Then comes the internet. The internet is amazing in concept. Businesses now have the ability to reach millions of people, but customer loyalty is thrown out the window. Everyone online is just looking for the best price. Being in a seaside resort town, here’s a double whammy: the cost of affordable housing goes through the roof and families begin to move off the island. This lowers a lot of the demand for the sporting goods locally which brings Kona to a challenging crossroads.

Along comes Chris Sciarra, Mike’s son, in the early 2000’s to rethink the future of Kona Surf Company. Mike and Chris put their heads together and decide to go back to the roots of Kona. Chris’ idea is to get back to what has always made the place a success; offering a unique product with a passion for surfing.

They start phasing out sporting goods. Chris picks up a heat press from a local guy and starts creating a Kona clothing line with a decal of the classic sun image. Remember, this is Wildwood, New Jersey. It gets hot here! Kona hasn’t really set up a workshop for creating merchandise yet. As Mike started by shaping boards in a garage, Chris is now operating an oversized iron in a humid back store room handling hot fabric. That was a fun summer, but it was worth it because those experiments paved the way for screen printing and embroidering custom high quality merchandise in house.

The Kona Board House today.

Now Kona has a unique brand to promote; a surfing inspired line of clothing. In case you were wondering, that was a test, but don’t worry! There won’t be one about this later! The test was to see how their unique brand sold in the store and online. The line sold great and it’s still going strong. Next up, the surfboards!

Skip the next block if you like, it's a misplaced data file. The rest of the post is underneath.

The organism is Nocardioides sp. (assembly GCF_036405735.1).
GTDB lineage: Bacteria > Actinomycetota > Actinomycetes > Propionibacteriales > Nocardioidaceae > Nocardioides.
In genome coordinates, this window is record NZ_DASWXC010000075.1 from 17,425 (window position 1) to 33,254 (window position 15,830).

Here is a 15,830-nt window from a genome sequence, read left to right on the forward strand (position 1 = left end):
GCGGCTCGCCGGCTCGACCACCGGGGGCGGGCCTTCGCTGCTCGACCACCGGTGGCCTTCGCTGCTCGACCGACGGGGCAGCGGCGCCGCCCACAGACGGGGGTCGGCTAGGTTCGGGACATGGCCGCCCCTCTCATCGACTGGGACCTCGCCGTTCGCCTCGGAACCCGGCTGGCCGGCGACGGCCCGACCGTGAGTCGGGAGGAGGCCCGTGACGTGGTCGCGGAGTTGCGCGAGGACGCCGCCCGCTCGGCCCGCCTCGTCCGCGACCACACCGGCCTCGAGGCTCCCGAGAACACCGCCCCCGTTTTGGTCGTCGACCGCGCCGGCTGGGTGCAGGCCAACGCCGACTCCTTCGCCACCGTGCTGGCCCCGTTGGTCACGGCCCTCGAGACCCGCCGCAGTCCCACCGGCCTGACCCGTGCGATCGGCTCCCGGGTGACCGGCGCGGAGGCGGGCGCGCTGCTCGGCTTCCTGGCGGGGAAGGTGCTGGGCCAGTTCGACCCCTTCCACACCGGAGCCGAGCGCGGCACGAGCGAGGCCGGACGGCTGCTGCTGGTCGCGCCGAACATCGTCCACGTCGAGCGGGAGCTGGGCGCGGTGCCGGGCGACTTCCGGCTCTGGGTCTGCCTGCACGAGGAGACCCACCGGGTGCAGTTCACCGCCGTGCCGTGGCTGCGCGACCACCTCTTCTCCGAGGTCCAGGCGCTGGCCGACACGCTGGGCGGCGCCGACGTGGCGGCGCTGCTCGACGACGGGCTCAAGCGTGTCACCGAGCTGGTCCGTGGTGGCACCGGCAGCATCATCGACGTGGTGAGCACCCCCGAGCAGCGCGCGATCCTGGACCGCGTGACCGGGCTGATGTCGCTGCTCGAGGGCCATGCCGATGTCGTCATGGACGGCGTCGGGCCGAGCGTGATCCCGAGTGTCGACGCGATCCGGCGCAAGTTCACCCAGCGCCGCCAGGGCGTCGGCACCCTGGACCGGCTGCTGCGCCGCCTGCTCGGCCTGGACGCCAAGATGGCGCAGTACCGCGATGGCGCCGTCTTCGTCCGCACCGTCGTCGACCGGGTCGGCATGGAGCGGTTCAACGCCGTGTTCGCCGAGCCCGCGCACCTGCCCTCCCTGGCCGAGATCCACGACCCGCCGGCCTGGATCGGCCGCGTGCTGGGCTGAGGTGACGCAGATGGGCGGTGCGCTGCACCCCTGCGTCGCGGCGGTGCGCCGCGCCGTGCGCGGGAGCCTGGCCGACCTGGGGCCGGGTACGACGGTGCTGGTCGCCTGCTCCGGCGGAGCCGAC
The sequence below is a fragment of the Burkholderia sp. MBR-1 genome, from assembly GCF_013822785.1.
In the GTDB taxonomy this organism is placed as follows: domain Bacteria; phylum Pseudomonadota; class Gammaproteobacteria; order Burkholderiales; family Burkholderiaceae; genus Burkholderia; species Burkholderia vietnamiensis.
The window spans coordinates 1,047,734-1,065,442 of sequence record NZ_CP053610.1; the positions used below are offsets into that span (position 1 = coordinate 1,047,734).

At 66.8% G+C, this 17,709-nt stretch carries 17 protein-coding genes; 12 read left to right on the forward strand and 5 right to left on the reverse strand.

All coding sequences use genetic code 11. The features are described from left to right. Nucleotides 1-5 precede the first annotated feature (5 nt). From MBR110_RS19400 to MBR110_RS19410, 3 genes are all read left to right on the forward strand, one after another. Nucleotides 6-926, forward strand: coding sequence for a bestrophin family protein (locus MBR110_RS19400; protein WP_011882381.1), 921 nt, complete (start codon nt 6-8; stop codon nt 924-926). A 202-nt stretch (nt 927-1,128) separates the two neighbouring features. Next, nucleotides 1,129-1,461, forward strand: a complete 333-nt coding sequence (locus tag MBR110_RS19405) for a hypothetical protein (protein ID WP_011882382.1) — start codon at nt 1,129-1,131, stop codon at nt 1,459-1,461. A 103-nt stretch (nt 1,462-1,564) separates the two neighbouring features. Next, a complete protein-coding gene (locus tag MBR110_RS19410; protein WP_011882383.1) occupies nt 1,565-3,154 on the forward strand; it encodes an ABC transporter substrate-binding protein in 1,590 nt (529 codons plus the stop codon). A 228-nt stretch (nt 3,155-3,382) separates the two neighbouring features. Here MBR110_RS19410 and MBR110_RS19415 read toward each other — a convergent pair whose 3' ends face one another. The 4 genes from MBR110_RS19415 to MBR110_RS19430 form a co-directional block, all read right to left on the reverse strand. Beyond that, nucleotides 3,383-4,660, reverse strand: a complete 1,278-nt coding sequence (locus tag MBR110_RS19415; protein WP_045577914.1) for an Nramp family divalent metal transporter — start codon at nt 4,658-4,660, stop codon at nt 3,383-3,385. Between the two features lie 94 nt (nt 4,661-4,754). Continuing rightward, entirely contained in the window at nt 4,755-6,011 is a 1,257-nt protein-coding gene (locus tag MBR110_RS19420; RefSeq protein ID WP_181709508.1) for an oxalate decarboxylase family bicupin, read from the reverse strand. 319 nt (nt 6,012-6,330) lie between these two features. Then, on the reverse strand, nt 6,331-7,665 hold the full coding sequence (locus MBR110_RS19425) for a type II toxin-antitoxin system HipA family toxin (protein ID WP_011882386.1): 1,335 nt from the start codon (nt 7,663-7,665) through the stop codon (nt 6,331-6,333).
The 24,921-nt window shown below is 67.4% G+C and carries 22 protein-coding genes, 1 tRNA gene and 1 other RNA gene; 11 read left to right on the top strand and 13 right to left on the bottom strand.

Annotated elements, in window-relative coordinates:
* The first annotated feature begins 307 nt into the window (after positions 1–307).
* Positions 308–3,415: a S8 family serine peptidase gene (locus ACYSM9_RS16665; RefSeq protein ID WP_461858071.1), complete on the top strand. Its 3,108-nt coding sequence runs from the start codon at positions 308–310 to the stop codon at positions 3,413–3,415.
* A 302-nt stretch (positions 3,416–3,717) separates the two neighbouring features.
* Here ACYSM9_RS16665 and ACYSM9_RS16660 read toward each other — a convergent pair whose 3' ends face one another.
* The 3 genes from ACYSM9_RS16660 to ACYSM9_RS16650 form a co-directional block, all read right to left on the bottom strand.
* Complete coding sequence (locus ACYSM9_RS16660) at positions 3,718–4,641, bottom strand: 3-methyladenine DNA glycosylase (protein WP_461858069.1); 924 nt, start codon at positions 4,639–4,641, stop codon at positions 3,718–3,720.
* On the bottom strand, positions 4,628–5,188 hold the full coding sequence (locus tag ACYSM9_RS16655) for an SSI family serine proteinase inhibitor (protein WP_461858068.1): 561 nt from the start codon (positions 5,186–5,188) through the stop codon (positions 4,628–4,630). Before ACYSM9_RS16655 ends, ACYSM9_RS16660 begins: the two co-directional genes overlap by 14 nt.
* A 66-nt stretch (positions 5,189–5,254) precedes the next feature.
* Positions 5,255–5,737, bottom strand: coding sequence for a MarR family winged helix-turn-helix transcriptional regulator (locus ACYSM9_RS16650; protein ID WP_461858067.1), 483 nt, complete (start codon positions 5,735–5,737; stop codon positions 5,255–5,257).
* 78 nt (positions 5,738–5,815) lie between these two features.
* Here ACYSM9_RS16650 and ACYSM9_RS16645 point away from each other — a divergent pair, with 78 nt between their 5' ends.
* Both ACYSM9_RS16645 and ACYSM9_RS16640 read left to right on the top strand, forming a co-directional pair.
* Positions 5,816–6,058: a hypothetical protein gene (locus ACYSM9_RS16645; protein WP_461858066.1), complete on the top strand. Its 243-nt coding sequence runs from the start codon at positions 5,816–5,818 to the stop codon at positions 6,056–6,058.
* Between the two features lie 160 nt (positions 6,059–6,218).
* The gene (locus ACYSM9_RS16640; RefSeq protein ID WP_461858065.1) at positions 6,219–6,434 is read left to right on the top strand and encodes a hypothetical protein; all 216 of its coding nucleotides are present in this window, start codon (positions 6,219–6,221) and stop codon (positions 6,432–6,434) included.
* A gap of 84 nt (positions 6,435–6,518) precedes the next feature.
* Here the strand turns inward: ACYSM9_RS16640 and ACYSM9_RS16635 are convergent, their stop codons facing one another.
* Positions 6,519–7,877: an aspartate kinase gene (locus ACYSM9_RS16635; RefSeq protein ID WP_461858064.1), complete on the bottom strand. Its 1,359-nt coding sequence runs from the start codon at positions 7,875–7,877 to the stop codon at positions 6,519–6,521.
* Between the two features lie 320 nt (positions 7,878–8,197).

Still shaping after all these years.

At this point, let’s just say that Mike’s been shaping surfboards for about six years longer than that movie about a galaxy far, far away was released at the drive-in theater. Over the years, Mike has shaped a lot of different boards and perfected a lot of signature models. To shape a surfboard by hand takes a deceptively long time. Not to mention, the debris you’re inhaling and the toll it takes on your knuckles. It was Mike and Chris’ goal to figure out a way to make this shaping process more streamlined. After a ton of research they settled on saving up enough money to bring Miki Langenbach to Wildwood from Gold Coast, Australia and set up “The Holy Grail of Surfboard Machines”. Miki helped Mike and Chris dial in the measurements for Mike’s classic boards. Now they are cranking out their own Kona surfboards in-house as well as custom boards for local surfers. You can come in and purchase one of Mike’s classic shapes that are available as stock boards. With this new CNC machine, every measurement on a custom surfboard can be tweaked by changing a few numbers in the computer. The machine does about 90% of the work, and the rest is finished and glassed by hand. As every diehard shaper knows, a pair of hands are still vital to the finished product.

Set the controls for the heart of the surfboard.

Kona started as a grass roots surfboard shaping business and has come full circle. Kona is back to offering our original designs exclusively. I guess what we’ve learned through this process is don’t give up and stay true to yourself. So what’s in store next for Kona? Stay tuned!